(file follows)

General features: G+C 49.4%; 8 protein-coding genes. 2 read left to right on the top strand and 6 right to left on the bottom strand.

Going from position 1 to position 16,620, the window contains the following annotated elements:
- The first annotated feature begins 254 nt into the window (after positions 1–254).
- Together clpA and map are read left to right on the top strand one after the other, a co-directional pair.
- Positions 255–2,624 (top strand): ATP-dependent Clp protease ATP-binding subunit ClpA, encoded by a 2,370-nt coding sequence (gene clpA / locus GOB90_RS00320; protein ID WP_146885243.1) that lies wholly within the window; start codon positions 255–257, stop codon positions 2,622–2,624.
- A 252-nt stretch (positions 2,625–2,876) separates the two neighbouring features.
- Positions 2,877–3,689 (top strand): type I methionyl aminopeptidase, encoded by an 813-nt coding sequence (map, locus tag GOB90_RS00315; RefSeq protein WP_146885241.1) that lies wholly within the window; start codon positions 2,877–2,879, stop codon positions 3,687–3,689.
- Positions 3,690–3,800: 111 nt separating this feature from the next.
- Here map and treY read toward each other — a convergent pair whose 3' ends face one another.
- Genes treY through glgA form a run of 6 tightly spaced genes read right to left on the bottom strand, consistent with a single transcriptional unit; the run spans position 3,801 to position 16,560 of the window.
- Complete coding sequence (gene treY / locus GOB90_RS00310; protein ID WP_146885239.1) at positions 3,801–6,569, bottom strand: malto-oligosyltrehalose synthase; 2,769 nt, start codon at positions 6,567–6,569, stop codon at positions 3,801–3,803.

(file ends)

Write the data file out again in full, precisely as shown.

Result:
General features: G+C 49.4%; 8 protein-coding genes. 2 read left to right on the top strand and 6 right to left on the bottom strand.

Going from position 1 to position 16,620, the window contains the following annotated elements:
- The first annotated feature begins 254 nt into the window (after positions 1–254).
- Together clpA and map are read left to right on the top strand one after the other, a co-directional pair.
- Positions 255–2,624 (top strand): ATP-dependent Clp protease ATP-binding subunit ClpA, encoded by a 2,370-nt coding sequence (gene clpA / locus GOB90_RS00320; protein ID WP_146885243.1) that lies wholly within the window; start codon positions 255–257, stop codon positions 2,622–2,624.
- A 252-nt stretch (positions 2,625–2,876) separates the two neighbouring features.
- Positions 2,877–3,689 (top strand): type I methionyl aminopeptidase, encoded by an 813-nt coding sequence (map, locus tag GOB90_RS00315; RefSeq protein WP_146885241.1) that lies wholly within the window; start codon positions 2,877–2,879, stop codon positions 3,687–3,689.
- Positions 3,690–3,800: 111 nt separating this feature from the next.
- Here map and treY read toward each other — a convergent pair whose 3' ends face one another.
- Genes treY through glgA form a run of 6 tightly spaced genes read right to left on the bottom strand, consistent with a single transcriptional unit; the run spans position 3,801 to position 16,560 of the window.
- Complete coding sequence (gene treY / locus GOB90_RS00310; protein ID WP_146885239.1) at positions 3,801–6,569, bottom strand: malto-oligosyltrehalose synthase; 2,769 nt, start codon at positions 6,567–6,569, stop codon at positions 3,801–3,803.